The order of the district court was affirmed in part, reversed in part, and remanded for entry of acquittal on the false statement charge.

Tenth Circuit: Alleyne Not Retroactive in Scope so Defendant’s Appeal Untimely

The Tenth Circuit Court of Appeals issued its opinion in United States v. Hoon on Tuesday, August 12, 2014.

Kenneth Hoon was convicted of drug charges in federal court, and his conviction was final in March 2008. After unsuccessfully appealing, he filed a motion to vacate his sentence, which the district court dismissed as untimely. Hoon seeks a Certificate of Appealability, relying on the Supreme Court’s decision in Alleyne v. United States to support his argument that Alleyne created a new rule of constitutional law and an exception to the limitations period.

The Tenth Circuit rejected Hoon’s argument, ruling that Alleyne had not been applied by any court as retroactive in scope on collateral review and no reasonable jurist would allow an exception to the one-year limitations period for appellate review.

The Tenth Circuit declined to issue a Certificate of Appealability and dismissed the appeal.

Tenth Circuit: Entrapment By Estoppel Instruction Inappropriate Where Defendant Unreasonably Concluded Government Consent

The Tenth Circuit Court of Appeals issued its opinion in United States v. Rampton on Friday, August 8, 2014.

April Rampton learned of a tax refund scheme involving filing 1099-OID forms claiming interest income on debts she owed others, such as her mortgage. She filed her 2007 tax return but subsequently amended it based on the 1099 scheme. She received a refund check from the IRS for $228,967.28 and took that to mean that the tax scheme was legitimate. Subsequently, she told several friends about the scheme and helped them file similar false returns. She charged for her help, even though she was not an accountant or tax professional. In January 2009, an IRS agent met with one of the people Rampton had assisted in the tax scheme. The agent informed Rampton’s friend that she could be fined or imprisoned for her false use of the forms. The friend called Rampton and reported what the agent had said. Rampton told the friend the agent was using a “scare tactic” and continued the scheme. She assisted nine other people in filing false tax returns using the 1099 scheme after the IRS agent visited the friend. Eventually, she was indicted by a grand jury of one count of using a false tax return for herself (Count 1) and 14 counts of helping others file false returns (Counts 2 through 15). She moved to dismiss Counts 2 through 15 before trial based on entrapment by estoppel, averring that the refund check issued by the IRS was an affirmative demonstration that her conduct was legal. The motion failed, but during trial she proposed a jury instruction on the defense of entrapment by estoppel, which was similarly rejected. The jury could not reach a verdict on the first six counts, but convicted her on the remaining nine counts relating to the nine people Rampton assisted after learning the scheme was fraudulent.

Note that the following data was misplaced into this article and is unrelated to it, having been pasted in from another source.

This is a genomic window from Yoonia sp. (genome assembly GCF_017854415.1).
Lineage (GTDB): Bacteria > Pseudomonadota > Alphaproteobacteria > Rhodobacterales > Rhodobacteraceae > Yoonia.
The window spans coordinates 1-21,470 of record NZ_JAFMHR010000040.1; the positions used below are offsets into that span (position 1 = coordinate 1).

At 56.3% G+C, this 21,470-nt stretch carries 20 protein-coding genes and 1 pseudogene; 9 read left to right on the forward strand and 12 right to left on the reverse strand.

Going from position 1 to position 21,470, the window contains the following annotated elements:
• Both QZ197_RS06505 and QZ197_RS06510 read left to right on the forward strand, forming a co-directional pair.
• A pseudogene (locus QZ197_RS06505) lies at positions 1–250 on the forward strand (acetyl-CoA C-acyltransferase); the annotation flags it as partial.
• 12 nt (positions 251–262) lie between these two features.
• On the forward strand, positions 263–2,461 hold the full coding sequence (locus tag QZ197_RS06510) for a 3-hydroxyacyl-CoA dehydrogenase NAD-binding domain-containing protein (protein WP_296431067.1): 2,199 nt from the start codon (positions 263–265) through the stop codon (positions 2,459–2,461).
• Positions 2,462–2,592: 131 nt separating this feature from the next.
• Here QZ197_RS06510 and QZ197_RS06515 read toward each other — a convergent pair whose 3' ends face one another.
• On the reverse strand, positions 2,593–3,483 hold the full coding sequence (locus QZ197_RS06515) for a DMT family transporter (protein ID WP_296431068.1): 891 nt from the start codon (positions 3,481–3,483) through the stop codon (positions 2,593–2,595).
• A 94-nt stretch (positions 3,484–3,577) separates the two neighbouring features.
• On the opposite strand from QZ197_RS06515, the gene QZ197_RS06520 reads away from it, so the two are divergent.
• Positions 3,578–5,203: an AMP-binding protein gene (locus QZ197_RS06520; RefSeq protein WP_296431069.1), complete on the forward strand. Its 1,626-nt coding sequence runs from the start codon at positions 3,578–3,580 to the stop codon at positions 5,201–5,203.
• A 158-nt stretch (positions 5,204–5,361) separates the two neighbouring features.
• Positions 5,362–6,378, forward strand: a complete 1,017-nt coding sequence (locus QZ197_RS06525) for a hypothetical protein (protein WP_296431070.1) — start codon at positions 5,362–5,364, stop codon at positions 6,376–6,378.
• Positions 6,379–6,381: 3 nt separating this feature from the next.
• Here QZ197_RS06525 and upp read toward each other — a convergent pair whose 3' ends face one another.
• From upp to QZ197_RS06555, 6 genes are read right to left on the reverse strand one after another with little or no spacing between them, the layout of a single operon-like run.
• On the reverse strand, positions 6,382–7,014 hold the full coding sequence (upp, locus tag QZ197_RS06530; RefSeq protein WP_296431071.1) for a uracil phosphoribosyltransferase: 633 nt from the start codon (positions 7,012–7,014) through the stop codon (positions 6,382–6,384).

Rampton appealed, asserting she was deprived of a fair trial because the jury was not informed of her defense of entrapment by estoppel. The Tenth Circuit disagreed because she was not entitled to the instruction. The Tenth Circuit found no reasonable basis for Rampton to have believed the refund check was a symbol of her conduct’s legality. Rather, it was unreasonable for Rampton to believe the tax scheme was legal.

The Tenth Circuit affirmed Rampton’s convictions.

Tenth Circuit: Habeas Petition Timely Despite Delay Because State Court Eventually Ruled on Merits

The Tenth Circuit Court of Appeals issued its opinion in Fisher v. Raemisch on Tuesday, August 5, 2014.

in January 2001, Michael Fisher was convicted of felony murder, aggravated robbery, and conspiracy to commit aggravated robbery, and in October 2001, he filed a Crim. P. 35(c) application for relief in Colorado state court. Fisher’s counsel set a notice of hearing in 2006 and the hearing was held three years later. Fisher presented evidence at the 2009 hearing and the state court denied his application on the merits. Fisher appealed, and the Colorado Court of Appeals affirmed on the merits in 2012. Fisher filed a petition for certiorari in the Colorado Supreme Court, which was denied. Fisher then filed for federal habeas relief in federal district court. The federal court determined that Fisher’s state court Crim. P. 35(c) petition was no longer pending as of October 2004, despite the state court’s rulings in 2006 and 2009, and denied habeas relief on grounds that the petition was untimely. Fisher appealed to the Tenth Circuit.